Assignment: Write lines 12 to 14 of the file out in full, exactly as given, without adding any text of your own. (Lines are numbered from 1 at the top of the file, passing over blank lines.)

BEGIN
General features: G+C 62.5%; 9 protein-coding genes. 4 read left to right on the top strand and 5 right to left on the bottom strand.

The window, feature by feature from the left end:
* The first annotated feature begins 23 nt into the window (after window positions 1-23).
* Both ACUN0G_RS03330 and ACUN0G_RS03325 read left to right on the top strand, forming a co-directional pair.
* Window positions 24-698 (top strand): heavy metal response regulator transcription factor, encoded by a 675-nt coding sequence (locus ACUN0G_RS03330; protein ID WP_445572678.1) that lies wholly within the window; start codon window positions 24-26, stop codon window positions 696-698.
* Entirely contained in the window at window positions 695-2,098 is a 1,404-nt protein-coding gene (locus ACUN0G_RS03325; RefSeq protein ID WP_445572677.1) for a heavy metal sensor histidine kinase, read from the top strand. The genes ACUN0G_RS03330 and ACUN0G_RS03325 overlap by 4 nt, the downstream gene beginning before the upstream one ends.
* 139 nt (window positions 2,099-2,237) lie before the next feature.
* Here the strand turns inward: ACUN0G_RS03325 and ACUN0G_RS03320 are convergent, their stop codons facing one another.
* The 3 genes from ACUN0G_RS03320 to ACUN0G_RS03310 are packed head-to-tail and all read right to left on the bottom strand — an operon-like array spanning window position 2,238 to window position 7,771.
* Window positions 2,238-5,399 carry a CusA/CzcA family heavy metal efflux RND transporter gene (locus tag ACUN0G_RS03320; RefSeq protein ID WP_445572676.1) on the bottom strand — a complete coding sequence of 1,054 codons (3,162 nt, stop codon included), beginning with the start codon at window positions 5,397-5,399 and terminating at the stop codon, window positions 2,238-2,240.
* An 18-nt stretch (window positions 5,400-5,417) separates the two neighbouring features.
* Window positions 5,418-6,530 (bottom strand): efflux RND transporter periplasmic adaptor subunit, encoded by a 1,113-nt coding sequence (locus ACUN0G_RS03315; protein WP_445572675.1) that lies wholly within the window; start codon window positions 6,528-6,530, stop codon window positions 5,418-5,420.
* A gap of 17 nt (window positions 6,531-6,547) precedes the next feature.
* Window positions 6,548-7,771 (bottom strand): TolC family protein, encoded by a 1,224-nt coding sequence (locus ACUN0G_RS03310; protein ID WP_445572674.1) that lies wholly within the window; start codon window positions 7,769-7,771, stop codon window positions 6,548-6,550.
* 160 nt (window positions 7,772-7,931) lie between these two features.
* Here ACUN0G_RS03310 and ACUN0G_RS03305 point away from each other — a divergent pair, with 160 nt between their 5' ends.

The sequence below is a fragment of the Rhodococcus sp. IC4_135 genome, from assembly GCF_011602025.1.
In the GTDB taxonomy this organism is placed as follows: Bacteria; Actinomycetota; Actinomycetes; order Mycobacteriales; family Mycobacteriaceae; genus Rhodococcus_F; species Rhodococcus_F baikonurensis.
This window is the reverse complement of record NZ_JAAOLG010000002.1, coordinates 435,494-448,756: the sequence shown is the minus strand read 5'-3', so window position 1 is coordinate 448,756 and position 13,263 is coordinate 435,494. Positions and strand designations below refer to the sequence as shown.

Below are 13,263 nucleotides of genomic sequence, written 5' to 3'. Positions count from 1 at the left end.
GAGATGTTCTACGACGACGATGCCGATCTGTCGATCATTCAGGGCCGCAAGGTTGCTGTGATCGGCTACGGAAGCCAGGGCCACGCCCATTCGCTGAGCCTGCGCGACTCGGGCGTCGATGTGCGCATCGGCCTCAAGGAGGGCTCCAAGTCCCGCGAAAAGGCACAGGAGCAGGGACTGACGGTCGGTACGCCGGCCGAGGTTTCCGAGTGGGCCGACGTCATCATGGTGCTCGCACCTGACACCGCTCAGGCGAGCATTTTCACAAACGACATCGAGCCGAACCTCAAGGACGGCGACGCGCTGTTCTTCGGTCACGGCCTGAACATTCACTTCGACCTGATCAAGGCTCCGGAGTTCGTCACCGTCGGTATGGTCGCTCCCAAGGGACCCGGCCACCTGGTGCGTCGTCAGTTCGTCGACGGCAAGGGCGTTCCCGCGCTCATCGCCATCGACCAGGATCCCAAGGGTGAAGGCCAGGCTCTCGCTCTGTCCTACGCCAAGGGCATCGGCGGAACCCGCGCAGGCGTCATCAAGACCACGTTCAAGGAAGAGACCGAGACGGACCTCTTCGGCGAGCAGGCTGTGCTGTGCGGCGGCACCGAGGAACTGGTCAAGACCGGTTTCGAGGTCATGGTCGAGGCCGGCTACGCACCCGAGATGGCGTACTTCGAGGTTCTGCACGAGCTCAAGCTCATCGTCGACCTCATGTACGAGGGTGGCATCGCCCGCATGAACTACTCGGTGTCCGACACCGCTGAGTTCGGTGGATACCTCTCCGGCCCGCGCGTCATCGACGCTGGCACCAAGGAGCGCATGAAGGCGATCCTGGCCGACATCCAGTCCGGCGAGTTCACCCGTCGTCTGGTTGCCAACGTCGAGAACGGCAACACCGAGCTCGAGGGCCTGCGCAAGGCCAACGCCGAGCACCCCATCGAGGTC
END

* Window positions 5,418-6,530 (bottom strand): efflux RND transporter periplasmic adaptor subunit, encoded by a 1,113-nt coding sequence (locus ACUN0G_RS03315; protein WP_445572675.1) that lies wholly within the window; start codon window positions 6,528-6,530, stop codon window positions 5,418-5,420.
* A gap of 17 nt (window positions 6,531-6,547) precedes the next feature.
* Window positions 6,548-7,771 (bottom strand): TolC family protein, encoded by a 1,224-nt coding sequence (locus ACUN0G_RS03310; protein ID WP_445572674.1) that lies wholly within the window; start codon window positions 7,769-7,771, stop codon window positions 6,548-6,550.